In 2010, Ross Morrison McGill founded @TeacherToolkit from a simple Twitter account through which he rapidly became the 'most followed teacher on social media in the UK'. In 2015, he was nominated as one of the '500 Most Influential People in Britain' by The Sunday Times as a result of being most influential in the field of education. He remains the only classroom teacher to feature to this day ... Sharing resources and ideas online as @TeacherToolkit, he has built this website (c2008) which has been described as one of the 'most influential blogs on education in the UK', winning the UK Blog Awards (2018). Read more...

5 thoughts on “Top 10 Ways To Demotivate Teachers

  • 20th May 2017 at 8:16 am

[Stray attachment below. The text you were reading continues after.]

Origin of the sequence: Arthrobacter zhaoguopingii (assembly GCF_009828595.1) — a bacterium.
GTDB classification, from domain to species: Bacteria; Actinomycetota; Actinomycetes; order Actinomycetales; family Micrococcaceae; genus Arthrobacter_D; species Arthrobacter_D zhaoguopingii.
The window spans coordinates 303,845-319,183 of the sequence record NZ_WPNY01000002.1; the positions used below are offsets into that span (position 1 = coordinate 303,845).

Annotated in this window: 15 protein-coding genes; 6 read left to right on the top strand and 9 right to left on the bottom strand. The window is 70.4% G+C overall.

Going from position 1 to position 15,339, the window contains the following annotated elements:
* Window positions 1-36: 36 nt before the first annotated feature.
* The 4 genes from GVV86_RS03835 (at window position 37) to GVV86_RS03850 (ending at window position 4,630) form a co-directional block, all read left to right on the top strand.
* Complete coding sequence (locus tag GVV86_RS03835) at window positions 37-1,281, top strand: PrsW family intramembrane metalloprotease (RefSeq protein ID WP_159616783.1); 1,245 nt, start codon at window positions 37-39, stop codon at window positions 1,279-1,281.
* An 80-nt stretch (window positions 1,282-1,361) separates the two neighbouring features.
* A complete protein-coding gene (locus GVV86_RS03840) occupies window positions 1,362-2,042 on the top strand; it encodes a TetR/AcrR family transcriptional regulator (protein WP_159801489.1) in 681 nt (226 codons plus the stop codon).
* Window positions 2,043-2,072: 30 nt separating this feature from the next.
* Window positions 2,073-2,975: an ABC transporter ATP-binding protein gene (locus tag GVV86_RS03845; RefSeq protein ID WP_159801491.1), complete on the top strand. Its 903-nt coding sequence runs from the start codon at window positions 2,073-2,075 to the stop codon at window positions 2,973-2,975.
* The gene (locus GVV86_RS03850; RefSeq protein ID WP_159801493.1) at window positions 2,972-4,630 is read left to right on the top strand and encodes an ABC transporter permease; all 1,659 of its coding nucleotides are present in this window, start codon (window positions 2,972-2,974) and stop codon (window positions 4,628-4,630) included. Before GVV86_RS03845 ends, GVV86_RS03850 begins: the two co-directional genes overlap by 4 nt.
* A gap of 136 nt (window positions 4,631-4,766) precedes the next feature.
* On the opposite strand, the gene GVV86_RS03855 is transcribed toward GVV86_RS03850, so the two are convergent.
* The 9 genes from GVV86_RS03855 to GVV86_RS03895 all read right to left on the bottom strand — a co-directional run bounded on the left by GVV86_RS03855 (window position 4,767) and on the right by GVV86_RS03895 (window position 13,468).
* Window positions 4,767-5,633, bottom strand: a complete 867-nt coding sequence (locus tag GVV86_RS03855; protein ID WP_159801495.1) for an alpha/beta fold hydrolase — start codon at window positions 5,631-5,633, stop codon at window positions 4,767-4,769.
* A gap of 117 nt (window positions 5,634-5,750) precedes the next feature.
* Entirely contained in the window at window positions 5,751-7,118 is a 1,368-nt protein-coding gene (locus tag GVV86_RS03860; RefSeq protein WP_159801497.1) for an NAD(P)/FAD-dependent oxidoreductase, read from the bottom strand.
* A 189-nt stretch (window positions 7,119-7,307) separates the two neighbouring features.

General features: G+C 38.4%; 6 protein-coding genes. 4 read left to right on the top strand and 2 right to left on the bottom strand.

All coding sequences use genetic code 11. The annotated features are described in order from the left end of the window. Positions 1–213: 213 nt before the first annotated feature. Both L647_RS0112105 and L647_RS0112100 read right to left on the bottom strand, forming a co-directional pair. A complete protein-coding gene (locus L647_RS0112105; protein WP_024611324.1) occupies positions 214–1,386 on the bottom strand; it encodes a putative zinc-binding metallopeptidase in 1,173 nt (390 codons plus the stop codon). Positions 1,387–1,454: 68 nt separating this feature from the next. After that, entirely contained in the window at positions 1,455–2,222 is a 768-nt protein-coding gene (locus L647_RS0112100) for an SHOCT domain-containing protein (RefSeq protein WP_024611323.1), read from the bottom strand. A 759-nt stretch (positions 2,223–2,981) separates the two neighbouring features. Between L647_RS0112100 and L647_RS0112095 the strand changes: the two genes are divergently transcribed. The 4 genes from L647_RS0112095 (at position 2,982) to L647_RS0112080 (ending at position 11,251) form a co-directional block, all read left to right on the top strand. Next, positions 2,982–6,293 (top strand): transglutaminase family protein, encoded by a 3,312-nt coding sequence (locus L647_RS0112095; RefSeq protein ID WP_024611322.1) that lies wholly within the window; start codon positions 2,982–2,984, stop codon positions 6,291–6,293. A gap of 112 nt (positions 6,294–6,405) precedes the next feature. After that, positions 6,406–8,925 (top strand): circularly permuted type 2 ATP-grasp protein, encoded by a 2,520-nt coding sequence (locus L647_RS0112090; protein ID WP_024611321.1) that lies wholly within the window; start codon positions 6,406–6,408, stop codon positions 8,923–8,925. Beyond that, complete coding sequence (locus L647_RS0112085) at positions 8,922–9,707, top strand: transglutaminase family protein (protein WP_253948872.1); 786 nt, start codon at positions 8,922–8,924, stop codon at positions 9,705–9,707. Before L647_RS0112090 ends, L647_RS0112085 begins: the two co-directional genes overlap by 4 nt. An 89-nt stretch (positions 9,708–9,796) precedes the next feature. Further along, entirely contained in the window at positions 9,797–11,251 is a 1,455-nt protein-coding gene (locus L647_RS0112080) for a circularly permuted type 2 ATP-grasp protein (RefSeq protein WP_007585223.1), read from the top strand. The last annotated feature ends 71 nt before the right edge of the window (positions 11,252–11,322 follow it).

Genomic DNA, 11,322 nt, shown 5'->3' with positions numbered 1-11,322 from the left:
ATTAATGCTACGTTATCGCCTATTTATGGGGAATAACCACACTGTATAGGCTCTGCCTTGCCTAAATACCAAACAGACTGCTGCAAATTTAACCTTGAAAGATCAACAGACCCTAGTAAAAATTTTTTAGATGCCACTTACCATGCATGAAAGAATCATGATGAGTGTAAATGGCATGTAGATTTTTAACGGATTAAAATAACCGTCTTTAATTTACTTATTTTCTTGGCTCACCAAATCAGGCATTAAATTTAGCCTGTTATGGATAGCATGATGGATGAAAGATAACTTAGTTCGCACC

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    A great deal if truth here but I would have to add 1. micromanagement, 2. senior leaders who cannot cope with the stress of their roles so pass it down to the HoD they line manage, 3. senior leaders who are totally inept at chairing meetings ( as you stated) but will then ‘grade’ a meeting you hold, 4. Line managers who hold weekly meetings about their agenda, totally ignoring yours and then give you a ‘to-do’ list which they then RAG (no, I’m not making it up), 5. Senior leaders who send emails out during p1 for agenda items for the meeting at the end of the day to which you are meant to reply but you’re teaching all day 6. Senior leaders who ask you to give them stuff that you’ve sent them by email 5 times already. 7. Senior leaders who do not understand or recognise the importance of soft skills when building a team and criticise you for being ‘too pastoral’ with the staff and cannot see the irony in how their lack of empathy means they are not respected or valued…could go on, I really could. Did I mention control freaks who micromanage?